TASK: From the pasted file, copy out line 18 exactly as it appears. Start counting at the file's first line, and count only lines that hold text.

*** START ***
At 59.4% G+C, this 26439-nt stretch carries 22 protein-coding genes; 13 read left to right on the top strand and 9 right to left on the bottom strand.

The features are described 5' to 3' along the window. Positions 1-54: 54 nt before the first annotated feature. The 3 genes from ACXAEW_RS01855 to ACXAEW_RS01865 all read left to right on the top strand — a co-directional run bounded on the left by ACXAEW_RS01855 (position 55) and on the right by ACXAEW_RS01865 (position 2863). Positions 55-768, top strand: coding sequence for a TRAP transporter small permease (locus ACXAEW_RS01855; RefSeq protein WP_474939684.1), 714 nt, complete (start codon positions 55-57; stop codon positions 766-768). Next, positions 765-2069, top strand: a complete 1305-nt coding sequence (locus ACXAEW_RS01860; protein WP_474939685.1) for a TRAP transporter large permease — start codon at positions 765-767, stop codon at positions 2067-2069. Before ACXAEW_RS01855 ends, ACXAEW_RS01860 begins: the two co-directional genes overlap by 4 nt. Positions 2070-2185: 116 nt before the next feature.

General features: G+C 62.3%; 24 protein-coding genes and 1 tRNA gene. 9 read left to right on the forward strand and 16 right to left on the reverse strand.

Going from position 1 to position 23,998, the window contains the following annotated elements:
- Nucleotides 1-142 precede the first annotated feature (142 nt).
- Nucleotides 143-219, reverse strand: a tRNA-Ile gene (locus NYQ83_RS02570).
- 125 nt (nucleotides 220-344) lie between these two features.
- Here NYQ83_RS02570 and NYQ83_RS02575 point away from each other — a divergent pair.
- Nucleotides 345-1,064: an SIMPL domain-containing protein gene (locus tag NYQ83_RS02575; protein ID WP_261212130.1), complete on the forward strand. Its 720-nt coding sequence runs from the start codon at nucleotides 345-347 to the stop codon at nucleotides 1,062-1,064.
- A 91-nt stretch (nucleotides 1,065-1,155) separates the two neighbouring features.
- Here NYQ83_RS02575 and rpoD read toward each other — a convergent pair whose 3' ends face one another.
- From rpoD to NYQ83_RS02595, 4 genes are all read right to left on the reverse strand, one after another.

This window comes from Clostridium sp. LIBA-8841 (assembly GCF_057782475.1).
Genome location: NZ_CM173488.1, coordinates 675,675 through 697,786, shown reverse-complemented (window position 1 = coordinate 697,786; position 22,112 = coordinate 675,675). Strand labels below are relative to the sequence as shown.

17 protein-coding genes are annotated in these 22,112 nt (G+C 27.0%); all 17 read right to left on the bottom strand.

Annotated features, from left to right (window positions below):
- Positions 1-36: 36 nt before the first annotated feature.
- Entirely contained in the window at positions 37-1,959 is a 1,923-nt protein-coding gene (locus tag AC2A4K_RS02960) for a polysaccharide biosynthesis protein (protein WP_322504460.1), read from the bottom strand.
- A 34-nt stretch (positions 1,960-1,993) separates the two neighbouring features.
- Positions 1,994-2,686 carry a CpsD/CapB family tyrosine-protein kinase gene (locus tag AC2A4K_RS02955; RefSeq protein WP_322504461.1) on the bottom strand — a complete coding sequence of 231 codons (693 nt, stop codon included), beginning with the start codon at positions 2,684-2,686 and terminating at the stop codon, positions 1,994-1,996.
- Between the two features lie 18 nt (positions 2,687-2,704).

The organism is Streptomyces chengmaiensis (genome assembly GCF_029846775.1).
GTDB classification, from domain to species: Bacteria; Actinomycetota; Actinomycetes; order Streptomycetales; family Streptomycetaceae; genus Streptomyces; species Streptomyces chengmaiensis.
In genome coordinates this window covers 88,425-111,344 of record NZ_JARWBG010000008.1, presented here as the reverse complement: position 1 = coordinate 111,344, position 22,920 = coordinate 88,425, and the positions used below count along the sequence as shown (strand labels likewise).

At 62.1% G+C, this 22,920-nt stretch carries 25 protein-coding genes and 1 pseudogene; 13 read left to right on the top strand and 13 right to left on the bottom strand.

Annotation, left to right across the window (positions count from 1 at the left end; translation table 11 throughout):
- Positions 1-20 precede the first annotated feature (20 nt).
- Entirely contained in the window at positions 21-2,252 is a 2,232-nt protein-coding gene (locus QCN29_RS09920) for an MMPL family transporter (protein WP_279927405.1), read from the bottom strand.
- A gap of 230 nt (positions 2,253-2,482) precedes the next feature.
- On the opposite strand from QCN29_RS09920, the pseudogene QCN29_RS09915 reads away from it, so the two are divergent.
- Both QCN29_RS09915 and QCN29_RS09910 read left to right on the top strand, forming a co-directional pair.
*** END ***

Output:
- Entirely contained in the window at positions 37-1,959 is a 1,923-nt protein-coding gene (locus tag AC2A4K_RS02960) for a polysaccharide biosynthesis protein (protein WP_322504460.1), read from the bottom strand.